• Liang X.Y.
      • Justice A.C.
      • So-Armah K.
      • Krystal J.H.
      • Sinha R.
      • Xu K.
      DNA methylation signature on phosphatidylethanol, not on self-reported alcohol consumption, predicts hazardous alcohol consumption in two distinct populations.
      ). In that regard, we would point out that the AUD diagnosis itself is highly reliable, having a very high kappa coefficient in interview/re-interview studies, and the diagnosis even being captured with very high ROC AUC (>.95) sensitivity/specificity with simple questionnaires such as the AUDIT. All our cases and controls were diagnosed by psychiatric interview. However, quantitation of lifetime alcohol exposure is less accurate. Using morning cortisol level as a single physiological stress measure can be problematic, as it is not correlated consistently with other stress domains (
      • Carpenter L.L.
      • Carvalho J.P.
      • Tyrka A.R.
      • Wier L.M.
      • Mello A.F.
      • Mello M.F.
      • et al.
      Decreased adrenocorticotropic hormone and cortisol responses to stress in healthy adults reporting significant childhood maltreatment.
      ,
      • Elzinga B.M.
      • Roelofs K.
      • Tollenaar M.S.
      • Bakvis P.
      • van Pelt J.
      • Spinhoven P.
      Diminished cortisol responses to psychosocial stress associated with lifetime adverse events - A study among healthy young subjects.
      ,
      • Trickett P.K.
      • Noll J.G.
      • Susman E.J.
      • Shenk C.E.
      • Putnam F.W.
      Attenuation of cortisol across development for victims of sexual abuse.
      ). In this regard, both stress methylome and alcohol methylome indices can offer an improved understanding of the severity of exposure over a lifetime, especially when combined with other measures of exposure such as a CTQ childhood trauma/neglect questionnaire.
      Although we replicated and confirmed the contribution of stress to EAA in independent populations, our study does not identify a causal relationship between stress and biological aging. A limitation of our cross-sectional study was that it included individuals of different chronological age at one time point. Future studies may collect methylome data longitudinally at multiple time points to better understand how stress and heavy drinking together accelerate epigenetic aging across the life-span. It would be beneficial to determine whether EAA can be a biomarker that tracks changes in stress-related alcohol use over time and whether the prevention of harmful stress such as childhood abuse can decelerate aging.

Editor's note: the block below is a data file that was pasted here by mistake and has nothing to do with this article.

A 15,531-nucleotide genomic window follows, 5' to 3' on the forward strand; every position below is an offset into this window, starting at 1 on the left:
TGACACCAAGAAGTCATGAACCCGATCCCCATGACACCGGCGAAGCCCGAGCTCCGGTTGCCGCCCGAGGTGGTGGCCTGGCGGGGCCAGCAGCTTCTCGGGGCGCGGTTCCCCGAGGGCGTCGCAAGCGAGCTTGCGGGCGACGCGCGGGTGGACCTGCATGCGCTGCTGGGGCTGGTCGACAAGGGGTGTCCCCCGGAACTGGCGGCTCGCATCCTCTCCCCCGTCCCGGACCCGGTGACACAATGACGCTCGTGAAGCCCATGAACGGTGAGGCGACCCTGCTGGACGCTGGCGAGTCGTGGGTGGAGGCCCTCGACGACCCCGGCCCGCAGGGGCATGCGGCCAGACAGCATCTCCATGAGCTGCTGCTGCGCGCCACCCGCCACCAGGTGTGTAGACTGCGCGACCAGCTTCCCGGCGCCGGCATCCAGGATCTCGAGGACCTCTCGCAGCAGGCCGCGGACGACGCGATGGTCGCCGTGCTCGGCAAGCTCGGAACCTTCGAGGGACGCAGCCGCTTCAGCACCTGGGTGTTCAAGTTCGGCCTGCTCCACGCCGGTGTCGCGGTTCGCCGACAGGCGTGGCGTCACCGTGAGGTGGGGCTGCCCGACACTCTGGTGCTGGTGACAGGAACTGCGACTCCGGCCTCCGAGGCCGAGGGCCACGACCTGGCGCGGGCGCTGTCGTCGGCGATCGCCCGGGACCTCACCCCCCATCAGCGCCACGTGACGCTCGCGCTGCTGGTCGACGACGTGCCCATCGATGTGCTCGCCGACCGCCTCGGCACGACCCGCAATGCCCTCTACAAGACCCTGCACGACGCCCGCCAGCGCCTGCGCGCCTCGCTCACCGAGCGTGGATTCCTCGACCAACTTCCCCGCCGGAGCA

MS Stress developed in peripheral blood should be followed by studies in various tissues and cells, and especially to uncover organ-specific pathoetiology. Even though epigenetic aging in peripheral blood and tissues has been shown to be highly correlated (
      • Horvath S.
      DNA methylation age of human tissues and cell types.
      ,
      • Tylee D.S.
      • Kawaguchi D.M.
      • Glatt S.J.
      On the outside, looking in: a review and evaluation of the comparability of blood and brain "-omes.
      ), future studies should confirm the effect of biological stress on health outcomes in the various tissues and cells. In addition, our findings showed that DNA methylation differences in stress and long-term alcohol use are additively associated with EAA, but we could not determine the directions such as stress stimulates heavy alcohol use or alcohol compensates stress by HPA axis.
      In conclusion, our study demonstrates that a methylation derived score tracking stress exposure is associated with various stress-related phenotypes and EAA. We find that stress and alcohol have additive effects on aging, offering new insights into the complex pathophysiology of AUD. Stress seems to affect methylation patterns of cell-cycle sensitive genes providing important new insights and targets for better understanding of the biology of stress.

      Acknowledgements

      Generation Scotland received core support from the Chief Scientist Office of the Scottish Government Health Directorates [CZD/16/6] and the Scottish Funding Council [HR03006] and is currently supported by the Wellcome Trust [216767/Z/19/Z]. Genotyping of the GS:SFHS samples was carried out by the Genetics Core Laboratory at the Edinburgh Clinical Research Facility, University of Edinburgh, Scotland and was funded by the Medical Research Council UK and the Wellcome Trust (Wellcome Trust Strategic Award “STratifying Resilience and Depression Longitudinally” (STRADL) Reference 104036/Z/14/Z). Ethics approval for Generation Scotland was given by the NHS Tayside committee on research ethics (reference 15/ES/0040), and all participants provided written informed consent for the use of their data.
      Author Contributions
      Conception and design of the work: JJ, FWL
      Acquisition, analysis, or interpretation of data: JJ, DM, FWL
      FWL, JJ drafted and revised the paper. DG provided critical revision of the paper for important intellectual content.
      All authors critically reviewed content and approved the final version for publication.

      Supplementary Material